Dear Sky, Idf you feel that the fil is an accurate refelction of the facts, NB: The comments on Terminator technology then go ahead and recommend it. The trouble is many ill educated people think that the film is evidence based and it plainly NOT but many people will view it as being factual. Rtahr tlike a communist recommending a film about the 'wonderful' regime run by Stalin in Russia and the low unemployment levels it produced. It is 90% nonsense and needs reviewing by proper authorities before and after viewing.

 

REPLY TO THIS COMMENT

Fantastic idea! Let's 'roundup' all the biotech employees and shareholders and ship them all to Siberia where they can enjoy thier biotech foods.

 

 

Dear Bryan J. Unfortunately for you (and us all)if you want to 'Roundup'the employees and shareholders you will do very little harm as glyphosate is about 25 times less toxic than table salt and about 30 times less toxic than caffeine which is one of the reasons why it is the herbicide of choice for so many farmers all over the world. Geddit it?

 

Jonathan, you should be happy to go to Siberia so that you do not meet the same fate as some of the Monsanto employees in india... It is good to see that some farmers are taking matters upon themselves and beating the living crap out of Monsanto employees. We need to post names of every monsanto employee on the web and start making their lives sheer hell. Anyone who works for such an evil company does not deserve to exist on this planet.

 

And farmers could use monsanto employees as fertilizer but the problem is that they are 80X more toxic than glyphosate. I predict by this time next year, we will have see Monsanto reach an ugly fate in the corporate world. They will be penniless once the truth is known and every country on this earth has filed lawsuits for biopiracy against monsanto losers.

 

So Jonathan, You DO understand that "The World According to Monsanto" is the curriculum vitae of Monsanto's terrorist career.   Then you go and say that recommending it as such is the equivalent of suggesting a Stalinist Russia documentary for its conflated display of economic prowess. And THEN, in the very next breath, you advocate for "authorities" reviewing a person before & after viewing these films, a strangely dystopian idea that Stalin would have heartily endorsed.   Why not let people draw their own conclusions?  Do you really believe them to be incapable of discerning truth from fiction without the benevolent state's assistance?  

 

REPLY TO THIS COMMENT

I'm not sure whether to dignify this rant even with a lowly title of propaganda. It's more like smut. Hey Paul, do your research before slanderously accusing people more informed than you, you hateful, arrogant coward.

 

Dear Bryan, As you are so opposed to GM breeding techniques, how do you feel about using MUTAGENESIS? If you are OK with it (many organic growers use varieties bred this way)do you not understand that this is like supporting the safety of motorcycling but being against travelling by car. Neither is totally safe but cars are considerably safer than motor cycles! I and many other plant biologists would far prefer to eat GM bred crops/foods if they are available than organic ones. It is you who needs to be better informed, NOT Paul Danish who has a really good understanding of the issues!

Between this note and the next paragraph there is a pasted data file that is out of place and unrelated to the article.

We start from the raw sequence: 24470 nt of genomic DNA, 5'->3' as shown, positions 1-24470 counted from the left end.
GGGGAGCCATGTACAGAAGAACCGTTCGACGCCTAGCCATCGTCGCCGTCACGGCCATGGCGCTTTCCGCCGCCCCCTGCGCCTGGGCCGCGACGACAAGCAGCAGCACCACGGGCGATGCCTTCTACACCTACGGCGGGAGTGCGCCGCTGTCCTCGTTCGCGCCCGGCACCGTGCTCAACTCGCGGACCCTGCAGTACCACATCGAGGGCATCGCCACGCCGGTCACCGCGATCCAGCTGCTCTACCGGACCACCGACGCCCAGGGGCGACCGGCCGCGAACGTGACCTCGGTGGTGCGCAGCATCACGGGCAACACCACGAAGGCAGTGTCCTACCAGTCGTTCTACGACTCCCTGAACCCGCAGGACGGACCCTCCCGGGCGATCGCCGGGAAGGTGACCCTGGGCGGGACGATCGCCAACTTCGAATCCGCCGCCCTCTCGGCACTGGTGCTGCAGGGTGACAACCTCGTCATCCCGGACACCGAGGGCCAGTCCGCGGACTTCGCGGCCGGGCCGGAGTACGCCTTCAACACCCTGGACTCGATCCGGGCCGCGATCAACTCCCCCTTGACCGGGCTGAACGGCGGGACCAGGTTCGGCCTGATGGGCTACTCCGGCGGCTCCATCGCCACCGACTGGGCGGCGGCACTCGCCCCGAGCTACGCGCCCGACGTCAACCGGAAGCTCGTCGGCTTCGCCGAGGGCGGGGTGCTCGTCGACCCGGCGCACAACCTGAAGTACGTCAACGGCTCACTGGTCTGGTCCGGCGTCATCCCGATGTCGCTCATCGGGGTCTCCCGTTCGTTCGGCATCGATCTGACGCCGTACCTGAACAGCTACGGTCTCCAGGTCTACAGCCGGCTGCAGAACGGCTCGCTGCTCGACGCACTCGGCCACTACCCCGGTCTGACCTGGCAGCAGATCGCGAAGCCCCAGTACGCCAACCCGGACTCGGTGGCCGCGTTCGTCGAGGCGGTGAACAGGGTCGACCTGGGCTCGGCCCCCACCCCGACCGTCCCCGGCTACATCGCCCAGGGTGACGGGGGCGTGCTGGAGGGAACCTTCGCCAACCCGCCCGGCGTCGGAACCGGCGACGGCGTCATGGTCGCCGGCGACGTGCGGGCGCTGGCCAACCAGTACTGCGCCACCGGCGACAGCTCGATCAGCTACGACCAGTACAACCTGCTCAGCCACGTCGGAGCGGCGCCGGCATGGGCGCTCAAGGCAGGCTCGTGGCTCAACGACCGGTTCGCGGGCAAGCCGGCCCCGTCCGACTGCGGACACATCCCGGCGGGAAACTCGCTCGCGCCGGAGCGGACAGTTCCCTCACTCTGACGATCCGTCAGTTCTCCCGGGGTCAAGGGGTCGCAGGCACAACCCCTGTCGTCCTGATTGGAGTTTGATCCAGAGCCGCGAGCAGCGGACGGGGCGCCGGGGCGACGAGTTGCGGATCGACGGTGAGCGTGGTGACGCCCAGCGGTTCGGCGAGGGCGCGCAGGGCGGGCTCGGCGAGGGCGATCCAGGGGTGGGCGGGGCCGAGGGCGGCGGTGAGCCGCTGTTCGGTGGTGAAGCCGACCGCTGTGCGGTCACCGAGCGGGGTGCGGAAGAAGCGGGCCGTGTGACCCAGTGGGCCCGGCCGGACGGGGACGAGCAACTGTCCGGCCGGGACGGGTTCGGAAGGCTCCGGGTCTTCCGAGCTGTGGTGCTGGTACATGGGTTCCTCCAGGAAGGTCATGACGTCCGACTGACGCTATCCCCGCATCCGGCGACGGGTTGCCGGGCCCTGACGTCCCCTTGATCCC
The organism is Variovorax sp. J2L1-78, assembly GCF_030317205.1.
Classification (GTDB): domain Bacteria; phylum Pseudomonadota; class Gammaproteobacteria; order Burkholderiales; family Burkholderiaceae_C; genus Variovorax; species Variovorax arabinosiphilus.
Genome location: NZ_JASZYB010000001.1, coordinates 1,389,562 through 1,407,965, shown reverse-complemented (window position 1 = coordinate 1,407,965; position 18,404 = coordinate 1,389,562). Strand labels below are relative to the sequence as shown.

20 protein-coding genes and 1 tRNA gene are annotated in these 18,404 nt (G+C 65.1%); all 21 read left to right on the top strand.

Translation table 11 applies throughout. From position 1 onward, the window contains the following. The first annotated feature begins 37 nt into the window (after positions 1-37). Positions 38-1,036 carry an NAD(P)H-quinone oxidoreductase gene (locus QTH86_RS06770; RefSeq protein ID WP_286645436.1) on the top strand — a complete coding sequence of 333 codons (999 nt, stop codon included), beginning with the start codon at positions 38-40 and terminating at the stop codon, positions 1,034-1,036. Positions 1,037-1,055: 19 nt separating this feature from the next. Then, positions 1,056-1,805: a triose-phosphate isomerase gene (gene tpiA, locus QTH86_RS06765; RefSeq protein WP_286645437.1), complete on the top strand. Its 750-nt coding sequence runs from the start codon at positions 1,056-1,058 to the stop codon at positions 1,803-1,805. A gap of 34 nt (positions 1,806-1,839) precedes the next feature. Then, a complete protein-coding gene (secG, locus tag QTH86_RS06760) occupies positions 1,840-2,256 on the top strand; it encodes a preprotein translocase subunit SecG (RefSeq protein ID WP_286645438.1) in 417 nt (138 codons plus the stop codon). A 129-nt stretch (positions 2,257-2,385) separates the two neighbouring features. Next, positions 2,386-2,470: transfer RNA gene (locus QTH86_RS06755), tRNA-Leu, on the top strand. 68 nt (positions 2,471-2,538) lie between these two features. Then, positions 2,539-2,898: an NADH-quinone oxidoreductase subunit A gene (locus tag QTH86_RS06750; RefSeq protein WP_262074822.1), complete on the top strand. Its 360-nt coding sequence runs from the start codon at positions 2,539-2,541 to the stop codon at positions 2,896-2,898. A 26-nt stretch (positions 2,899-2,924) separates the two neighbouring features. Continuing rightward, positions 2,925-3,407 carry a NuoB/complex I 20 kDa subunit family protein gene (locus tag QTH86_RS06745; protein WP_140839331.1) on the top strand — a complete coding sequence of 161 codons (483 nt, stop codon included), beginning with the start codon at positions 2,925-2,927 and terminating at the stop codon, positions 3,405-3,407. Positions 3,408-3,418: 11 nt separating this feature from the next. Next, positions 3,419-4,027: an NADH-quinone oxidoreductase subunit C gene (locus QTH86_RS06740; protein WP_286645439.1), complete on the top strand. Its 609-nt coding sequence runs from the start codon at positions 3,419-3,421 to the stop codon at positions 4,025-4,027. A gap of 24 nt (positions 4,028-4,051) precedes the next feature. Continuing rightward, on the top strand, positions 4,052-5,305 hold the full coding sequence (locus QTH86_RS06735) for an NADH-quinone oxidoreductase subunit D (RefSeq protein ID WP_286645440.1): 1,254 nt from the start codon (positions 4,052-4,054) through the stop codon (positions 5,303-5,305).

REPLY TO THIS COMMENT

I really love how Mr. Danish opened his piece. First, he rightly point out the incredible percentage of crops in America that are Genetically Modified and then he asks an incredibly important question:  "why are we even having this conversation?".

 

I was hoping I could answer that for him.  But there's one thing you need to understand first.  Evil is good.  And good is evil.  I know!  These are tough concepts.  Perhaps I can amplify their meaning by nesting them in the context of the arguments he put forth.  

 

Let's take the USDA and American Agricultural Apparatus' adoption of GM crops & related science first.  If someone has 88-94% of something, which in this case, is GM's share of the food crop, what do we call that? It's not a paucity.  It's a monopoly.  More importantly, it's a monopoly over the one thing that we all need.  But I'm sure we can trust the USDA with shepherding this one vital resource.  After all, it was their incredible visionary powers that saved us from the latent effects of DDT!  Yes, American Agriculture has embraced GMOs.  And we all know that Americans are amongst the healthiest eaters on the planet and paragons of moral virtue.  That's why we're spreading our view all over the world.  Because it's good.  Which brings me to his next point.  

 

The world is starving, and if it weren't for GMOs, everyone would be dead.  This does include, of course, the 10,000 Haitian farmers who burned Monsanto's generous contribution of "aid seeds" after their devastating Earthquake.  Why would they do such a thing though?  Isn't Haiti amongst the most impoverished nations?  Don't they need this food?  What can possibly explain this illogical behavior?  I know.  It's because they're evil.  

 

Really though, how do farmers survive without GMOs?  Don't ask the thousands of generations of farmers that didn't get to use them; they're evil too, and dishonest.  So are the organic farmers.  In fact, these are all just fringe-case luddites hell-bent on "trashing" the livelihoods of Boulder's GMO farm families.  They're just like the lunatics in the 30 other countries around the world who have banned GMOs from their food supply.  And where are these countries' GMO farmers now?  Surely, rotting in a ditch somewhere.  

 

I think the questions Mr. Danish meant to ask were: Why can't these people shut up and ignore the science that shows GMOs sterilizing lab rats within 3 generations?  Why can't these unruly citizen subordinate their interest in the land they paid for to the benefit of a couple dozen GMO farmers?  Why can't they turn a blind eye from the beltway traffic between Montanto and Federal Regulatory positions?  Why, oh why, can't they just stop caring, lay down, and die?  As it turns out, Mr. Danish would receive the same answer that he did to his original question.  Because they're evil.  So. Evil.  

 

well said...and now, i'll take my evilness and go enjoy a tasty organic lunch...pure evil!! ;)